What did you need to do or learn to give up control to the algorithm?
It’s tough at first. It’s like you have to put away your ego and tell yourself: “Okay, I’m ready to take the gamble and rely on artificial intelligence to call the shots here.” And you also have to be ready to give credit to the artificial intelligence if it can do that. So, yes, that leaves you with less control over the campaign. But you also have more time to spend on other things like analyzing the data and thinking about new approaches you can take to campaigns and projects because you have the free time and the freedom to map out ideas you didn’t have the time to explore before.
The AI is targeting users it identifies as the best paying users, so you can devote your effort to deep-diving into the numbers and find the clues that you can pass on to the development team, for example, to help them improve the overall mechanics of the game. You can also gather the insights that will allow you to spend some budget on new platforms and try new sources.
But you don’t just experiment. You have developed a detailed list of questions you put to these ad partners to help you decide whether to allocate ad spend. Coudl you provide a high-level description of what you are looking for and how you know if your ad network partner makes the grade?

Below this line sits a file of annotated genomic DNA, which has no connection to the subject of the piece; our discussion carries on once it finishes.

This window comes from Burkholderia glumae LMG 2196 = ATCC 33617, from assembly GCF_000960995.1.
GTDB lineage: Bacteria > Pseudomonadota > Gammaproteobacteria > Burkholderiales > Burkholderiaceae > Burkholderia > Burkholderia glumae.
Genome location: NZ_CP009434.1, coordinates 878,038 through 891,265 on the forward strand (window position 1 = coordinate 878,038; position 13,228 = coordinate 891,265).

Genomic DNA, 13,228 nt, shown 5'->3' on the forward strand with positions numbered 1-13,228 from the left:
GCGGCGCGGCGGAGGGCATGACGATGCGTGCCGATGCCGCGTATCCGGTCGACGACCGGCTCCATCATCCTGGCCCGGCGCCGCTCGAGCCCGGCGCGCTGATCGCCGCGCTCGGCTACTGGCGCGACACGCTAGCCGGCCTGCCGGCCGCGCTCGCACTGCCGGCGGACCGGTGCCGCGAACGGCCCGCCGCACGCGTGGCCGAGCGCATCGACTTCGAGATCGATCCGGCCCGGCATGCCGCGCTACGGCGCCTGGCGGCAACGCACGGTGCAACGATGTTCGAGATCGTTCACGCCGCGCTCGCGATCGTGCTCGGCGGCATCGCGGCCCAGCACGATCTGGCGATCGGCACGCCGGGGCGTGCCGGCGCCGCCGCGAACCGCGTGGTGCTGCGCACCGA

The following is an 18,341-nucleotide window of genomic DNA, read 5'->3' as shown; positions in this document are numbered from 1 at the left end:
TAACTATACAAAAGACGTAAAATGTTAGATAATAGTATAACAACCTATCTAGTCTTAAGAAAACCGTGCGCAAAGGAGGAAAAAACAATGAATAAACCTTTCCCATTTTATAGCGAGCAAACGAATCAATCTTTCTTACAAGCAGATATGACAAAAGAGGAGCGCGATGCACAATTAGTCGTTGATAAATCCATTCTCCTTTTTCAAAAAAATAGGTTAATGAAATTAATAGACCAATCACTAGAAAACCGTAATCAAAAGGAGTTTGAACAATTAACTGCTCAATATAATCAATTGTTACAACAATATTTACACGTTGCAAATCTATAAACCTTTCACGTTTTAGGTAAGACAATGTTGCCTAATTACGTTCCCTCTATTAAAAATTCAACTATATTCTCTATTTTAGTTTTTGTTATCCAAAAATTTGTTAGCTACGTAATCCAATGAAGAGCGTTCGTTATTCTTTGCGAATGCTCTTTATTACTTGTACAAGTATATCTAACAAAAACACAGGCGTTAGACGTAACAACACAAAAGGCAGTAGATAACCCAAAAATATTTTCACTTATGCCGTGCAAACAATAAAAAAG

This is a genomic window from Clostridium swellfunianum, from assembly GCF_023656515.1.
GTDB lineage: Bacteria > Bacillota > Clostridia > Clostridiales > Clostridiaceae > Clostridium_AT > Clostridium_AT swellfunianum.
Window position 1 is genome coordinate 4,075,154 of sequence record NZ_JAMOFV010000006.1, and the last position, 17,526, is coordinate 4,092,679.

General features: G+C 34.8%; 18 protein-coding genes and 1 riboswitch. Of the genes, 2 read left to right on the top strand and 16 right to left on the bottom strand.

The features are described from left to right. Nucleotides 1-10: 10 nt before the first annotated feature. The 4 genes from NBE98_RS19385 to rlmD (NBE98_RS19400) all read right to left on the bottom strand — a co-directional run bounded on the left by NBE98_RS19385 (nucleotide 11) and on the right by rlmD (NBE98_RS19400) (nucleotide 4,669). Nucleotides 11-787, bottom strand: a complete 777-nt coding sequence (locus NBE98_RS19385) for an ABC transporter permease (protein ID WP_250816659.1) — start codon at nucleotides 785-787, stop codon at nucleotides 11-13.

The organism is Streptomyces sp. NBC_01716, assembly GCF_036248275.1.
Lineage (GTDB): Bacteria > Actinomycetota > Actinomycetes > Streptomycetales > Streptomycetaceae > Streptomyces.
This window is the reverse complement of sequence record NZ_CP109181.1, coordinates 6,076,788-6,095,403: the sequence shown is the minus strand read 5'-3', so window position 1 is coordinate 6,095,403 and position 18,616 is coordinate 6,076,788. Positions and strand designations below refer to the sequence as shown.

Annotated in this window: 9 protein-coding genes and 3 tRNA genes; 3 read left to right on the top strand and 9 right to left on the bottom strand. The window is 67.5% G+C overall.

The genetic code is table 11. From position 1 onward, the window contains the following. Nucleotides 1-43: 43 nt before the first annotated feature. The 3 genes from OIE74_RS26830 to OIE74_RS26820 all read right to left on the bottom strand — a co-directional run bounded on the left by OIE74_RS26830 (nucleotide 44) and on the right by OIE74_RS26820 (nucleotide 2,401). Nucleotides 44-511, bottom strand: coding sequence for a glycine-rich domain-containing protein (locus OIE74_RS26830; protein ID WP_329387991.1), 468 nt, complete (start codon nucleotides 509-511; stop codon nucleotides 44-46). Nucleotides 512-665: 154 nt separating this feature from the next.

Because we have confidence in the algorithms on AdWords and Facebook to target the best paying users, I feel I can allocate a bit more budget toward testing—and even bid higher on other networks and experiment. I’m doing this on a few video networks that didn’t scale before because we were very moderate with our bids and didn’t know what LTVs would be. Now I can allocate more budget and make a higher margin when we get better quality users.
We always make sure these networks fill out a questionnaire, we designed internally for this purpose. It’s basically a Google form that asks some great questions - nearly 60 in total - and gives us real food for thought. My personal favorites are:
1. Where does your traffic come from?
2. Do you offer self/managed service?
3. Are you able to receive post-install events? Is your algorithm able to optimize based on post-install events?
4. Do you support impression tracking through an impression link?
5. How do you report cost data? (API, link, etc.)
6. Which ad formats do you support?
We also added questions to check the partner's technical setup and spot potential disconnects with how we do UA. These include asking how they are integrated with their publishers and at what point is a click/impression-URL fired in their system. We have also developed a system to grade the answers and rank the partner, which I have tried to automate. It’s possible, but I prefer to go through the answers and evaluate them for myself. Now we have more than 20 evaluated responses from networks all over the world, and this really helps us spend with confidence and experiment to get the best results.
Be sure to register here to attend Mobile Spree, where you can connect with Yury and learn more about how you can quiz ad partners and interrogate the data. With nearly a decade of experience in digital marketing working for networks including Fyber and GBN, Yury is excited about exploring new perspectives and fresh ideas that will allow him to optimize UA spend and grow results.